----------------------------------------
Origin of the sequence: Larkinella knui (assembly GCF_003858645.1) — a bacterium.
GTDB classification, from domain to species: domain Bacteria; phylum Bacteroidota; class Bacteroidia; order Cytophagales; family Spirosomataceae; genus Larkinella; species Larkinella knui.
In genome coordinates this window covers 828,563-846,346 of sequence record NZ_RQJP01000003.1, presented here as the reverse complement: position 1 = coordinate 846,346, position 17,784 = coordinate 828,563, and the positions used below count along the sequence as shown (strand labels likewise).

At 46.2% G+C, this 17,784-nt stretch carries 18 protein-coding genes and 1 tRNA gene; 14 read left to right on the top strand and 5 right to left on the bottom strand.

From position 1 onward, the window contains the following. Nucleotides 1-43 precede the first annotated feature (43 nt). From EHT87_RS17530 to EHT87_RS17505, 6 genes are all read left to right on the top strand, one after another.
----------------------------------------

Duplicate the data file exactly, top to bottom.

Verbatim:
Origin of the sequence: Larkinella knui (assembly GCF_003858645.1) — a bacterium.
GTDB classification, from domain to species: domain Bacteria; phylum Bacteroidota; class Bacteroidia; order Cytophagales; family Spirosomataceae; genus Larkinella; species Larkinella knui.
In genome coordinates this window covers 828,563-846,346 of sequence record NZ_RQJP01000003.1, presented here as the reverse complement: position 1 = coordinate 846,346, position 17,784 = coordinate 828,563, and the positions used below count along the sequence as shown (strand labels likewise).

At 46.2% G+C, this 17,784-nt stretch carries 18 protein-coding genes and 1 tRNA gene; 14 read left to right on the top strand and 5 right to left on the bottom strand.

From position 1 onward, the window contains the following. Nucleotides 1-43 precede the first annotated feature (43 nt). From EHT87_RS17530 to EHT87_RS17505, 6 genes are all read left to right on the top strand, one after another.